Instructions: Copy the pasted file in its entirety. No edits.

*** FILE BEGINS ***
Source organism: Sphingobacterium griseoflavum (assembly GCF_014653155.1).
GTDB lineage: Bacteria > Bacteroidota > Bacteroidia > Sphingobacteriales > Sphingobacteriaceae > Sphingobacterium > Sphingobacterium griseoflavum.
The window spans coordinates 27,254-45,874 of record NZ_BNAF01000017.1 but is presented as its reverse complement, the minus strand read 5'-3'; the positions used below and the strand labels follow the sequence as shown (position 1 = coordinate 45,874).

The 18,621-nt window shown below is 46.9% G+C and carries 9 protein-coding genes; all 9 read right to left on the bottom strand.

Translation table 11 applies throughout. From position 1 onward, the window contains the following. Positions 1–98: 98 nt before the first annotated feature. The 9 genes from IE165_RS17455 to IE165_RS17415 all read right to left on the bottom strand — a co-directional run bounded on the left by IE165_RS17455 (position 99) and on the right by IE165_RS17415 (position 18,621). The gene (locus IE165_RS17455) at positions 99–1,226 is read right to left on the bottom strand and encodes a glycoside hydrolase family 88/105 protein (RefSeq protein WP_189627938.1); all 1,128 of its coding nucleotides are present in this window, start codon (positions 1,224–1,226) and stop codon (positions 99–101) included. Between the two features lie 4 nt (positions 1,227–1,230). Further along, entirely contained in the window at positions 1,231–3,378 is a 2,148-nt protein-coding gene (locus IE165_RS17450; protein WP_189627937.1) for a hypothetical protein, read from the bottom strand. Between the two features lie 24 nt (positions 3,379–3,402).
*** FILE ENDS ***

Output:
Source organism: Sphingobacterium griseoflavum (assembly GCF_014653155.1).
GTDB lineage: Bacteria > Bacteroidota > Bacteroidia > Sphingobacteriales > Sphingobacteriaceae > Sphingobacterium > Sphingobacterium griseoflavum.
The window spans coordinates 27,254-45,874 of record NZ_BNAF01000017.1 but is presented as its reverse complement, the minus strand read 5'-3'; the positions used below and the strand labels follow the sequence as shown (position 1 = coordinate 45,874).

The 18,621-nt window shown below is 46.9% G+C and carries 9 protein-coding genes; all 9 read right to left on the bottom strand.

Translation table 11 applies throughout. From position 1 onward, the window contains the following. Positions 1–98: 98 nt before the first annotated feature. The 9 genes from IE165_RS17455 to IE165_RS17415 all read right to left on the bottom strand — a co-directional run bounded on the left by IE165_RS17455 (position 99) and on the right by IE165_RS17415 (position 18,621). The gene (locus IE165_RS17455) at positions 99–1,226 is read right to left on the bottom strand and encodes a glycoside hydrolase family 88/105 protein (RefSeq protein WP_189627938.1); all 1,128 of its coding nucleotides are present in this window, start codon (positions 1,224–1,226) and stop codon (positions 99–101) included. Between the two features lie 4 nt (positions 1,227–1,230). Further along, entirely contained in the window at positions 1,231–3,378 is a 2,148-nt protein-coding gene (locus IE165_RS17450; protein WP_189627937.1) for a hypothetical protein, read from the bottom strand. Between the two features lie 24 nt (positions 3,379–3,402).